Treating Chronic Gastrointestinal Symptoms with Digital Therapeutics


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Chronic disorders of the intestinal tract, such as inflammatory bowel diseases (IBD) and irritable bowel syndrome (IBS) are common, affect both children and adults, greatly impact patients’ quality of life and contribute significantly to the economic healthcare burden. About 1.6 million Americans suffer from IBD and the prevalence of these disorders has increased by 200,000 since 2011. Ten to fifteen percent of the US population meet the symptom criteria for IBS. Despite their different disease mechanisms, scientific and clinical evidence point towards alterations in the bidirectional interactions between the brain and the gut, and the important role of the brain in influencing symptom severity.1, 2 The great majority of patients are treated symptomatically with medications which do not always provide satisfactory symptom relief or are limited by side effects.

It has been more than 7 years since our group published the results from a small clinical trial on the effectiveness of a psychoeducational treatment program for IBS patients which showed significant clinical benefits.3 A plan to move this treatment program to an online format did not materialize as not enough patients regularly used the internet at the time. A recent large clinical trial from Dr. Jeffrey Lackner’s group at the University of Buffalo show a persistent clinical benefit of a patient-centered cognitive behavior therapy (CBT) approach in IBS patients.4 And our two groups showed in a recent study that CBT not only improves symptoms in IBS, but that this clinical benefit is associated by changes in the brain and the gut microbiome, a finding that qualifies CBT as a biological therapy.5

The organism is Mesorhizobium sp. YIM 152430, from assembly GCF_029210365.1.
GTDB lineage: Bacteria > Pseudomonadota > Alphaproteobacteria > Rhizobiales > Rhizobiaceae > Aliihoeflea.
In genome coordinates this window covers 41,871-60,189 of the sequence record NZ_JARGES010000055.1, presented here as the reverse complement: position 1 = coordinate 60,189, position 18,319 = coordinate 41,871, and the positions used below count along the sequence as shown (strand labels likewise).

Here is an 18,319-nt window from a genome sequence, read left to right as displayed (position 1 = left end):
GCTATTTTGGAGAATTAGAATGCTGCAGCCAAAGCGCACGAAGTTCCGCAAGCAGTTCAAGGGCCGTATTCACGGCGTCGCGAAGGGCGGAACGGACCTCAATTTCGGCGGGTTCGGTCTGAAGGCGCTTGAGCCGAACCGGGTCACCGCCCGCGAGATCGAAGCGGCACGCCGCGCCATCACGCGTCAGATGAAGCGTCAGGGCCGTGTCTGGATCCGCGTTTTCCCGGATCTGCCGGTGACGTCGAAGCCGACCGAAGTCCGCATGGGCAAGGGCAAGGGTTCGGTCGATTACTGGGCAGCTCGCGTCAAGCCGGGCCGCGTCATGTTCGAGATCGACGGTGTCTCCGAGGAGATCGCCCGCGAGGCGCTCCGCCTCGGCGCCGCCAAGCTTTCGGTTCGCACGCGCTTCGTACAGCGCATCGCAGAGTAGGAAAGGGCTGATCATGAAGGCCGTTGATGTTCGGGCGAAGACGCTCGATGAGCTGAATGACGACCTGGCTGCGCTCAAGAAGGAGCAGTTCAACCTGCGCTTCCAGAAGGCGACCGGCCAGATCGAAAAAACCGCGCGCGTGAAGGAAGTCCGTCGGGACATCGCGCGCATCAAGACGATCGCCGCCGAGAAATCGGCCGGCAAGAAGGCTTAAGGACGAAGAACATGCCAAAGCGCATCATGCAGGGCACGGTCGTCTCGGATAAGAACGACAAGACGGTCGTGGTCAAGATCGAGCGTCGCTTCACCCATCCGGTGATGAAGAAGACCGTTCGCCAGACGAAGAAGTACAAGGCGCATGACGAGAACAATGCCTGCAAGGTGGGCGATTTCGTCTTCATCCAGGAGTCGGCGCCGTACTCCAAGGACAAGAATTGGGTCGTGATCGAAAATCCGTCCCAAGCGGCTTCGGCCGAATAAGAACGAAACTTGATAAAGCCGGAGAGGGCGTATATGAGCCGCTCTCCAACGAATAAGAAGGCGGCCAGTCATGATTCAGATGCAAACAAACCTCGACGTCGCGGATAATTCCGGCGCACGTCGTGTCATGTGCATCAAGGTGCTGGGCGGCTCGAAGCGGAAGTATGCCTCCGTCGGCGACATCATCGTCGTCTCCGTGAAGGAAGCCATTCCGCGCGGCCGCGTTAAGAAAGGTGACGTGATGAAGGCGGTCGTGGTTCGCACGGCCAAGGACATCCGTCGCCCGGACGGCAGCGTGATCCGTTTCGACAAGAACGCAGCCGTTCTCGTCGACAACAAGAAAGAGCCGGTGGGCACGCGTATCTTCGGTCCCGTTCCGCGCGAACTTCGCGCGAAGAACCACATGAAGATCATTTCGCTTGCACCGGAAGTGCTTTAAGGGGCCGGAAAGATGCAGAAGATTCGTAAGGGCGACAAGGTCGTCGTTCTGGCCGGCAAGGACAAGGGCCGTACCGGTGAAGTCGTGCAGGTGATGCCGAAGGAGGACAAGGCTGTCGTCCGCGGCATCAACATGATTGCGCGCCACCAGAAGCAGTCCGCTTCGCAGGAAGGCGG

Even though CBT has been shown to be one of the most effective treatments for IBS patients, the widespread application of CBT in gastrointestinal (GI) disorders is greatly limited by two major factors. Even though it is not a new treatment, there are still a very limited number of CBT therapists with expertise in GI disorders, in particular in non-metropolitan areas. The other issue is that when you do find someone, the duration and cost of traditional face to face CBT has prevented this therapy from being adopted widely.

Welcome to 2020 and the age of digital therapeutics. Digital therapeutics or prescription digital therapeutics (PDTs) are clinically validated software treatments prescribed by a doctor and have the potential to greatly improve life outcomes for millions of people. They offer substantial benefits for patients, providers and payers.

Mahana Therapeutics is one of the leading players in this new world of PDTs. They have a strong commitment to developing evidence-based CBT PDTs for patients with IBS and IBD. With the acceleration of telemedicine approaches, in part pushed by COVID-19, I believe digital therapeutics are here to stay and will play a growing role as an adjuvant treatment modality in chronic GI disorders. Mahana’s treatment program called Parallel is based on a successful clinical trial performed by King’s College, London.6

*DISCLAIMER: Emeran Mayer is on the scientific advisory board of Mahana Therapeutics.


  1. Mayer EA. Et al. Towards a systems view of IBS. Nat Rev Gastroenterol Hepatol 2015; 12:592-605
  2. Bonaz BL and Bernstein CN. Brain gut interactions in Inflammatory Bowel Diseases. Gastroenterology 2012;144:36-49.
  3. Labus JS, et al. Randomised clinical trial: symptoms of the irritable bowel syndrome are improved by a psycho-education group intervention. Aliment Pharmacol Ther 2013;37:304–315.
  4. Lackner JM et al. Improvement in Gastrointestinal symptoms after cognitive behavioral therapy for refractory irritable bowel syndrome. Gastroenterology 2018; 155:47-57.
  5. Jacobs JP, et al. Intestinal microbiota predict response to cognitive behavioral therapy for irritable bowel syndrome. Gastroenterology 2018;6:S181
  6. Everitt HA, Landau S, O’Reilly G, et al. Cognitive behavioural therapy for irritable bowel syndrome: 24-month follow-up of participants in the ACTIB randomised trial. Lancet Gastroenterol Hepatol 2019;4(11):863-872. doi:10.1016/S2468-1253(19)30243-2


By E. Dylan Mayer and Emeran Mayer, MD

E. Dylan Mayer is a graduate from the University of Colorado at Boulder, with a major in Neuroscience and minor in Business. He also holds a Master’s Degree in Nutrition from Columbia University.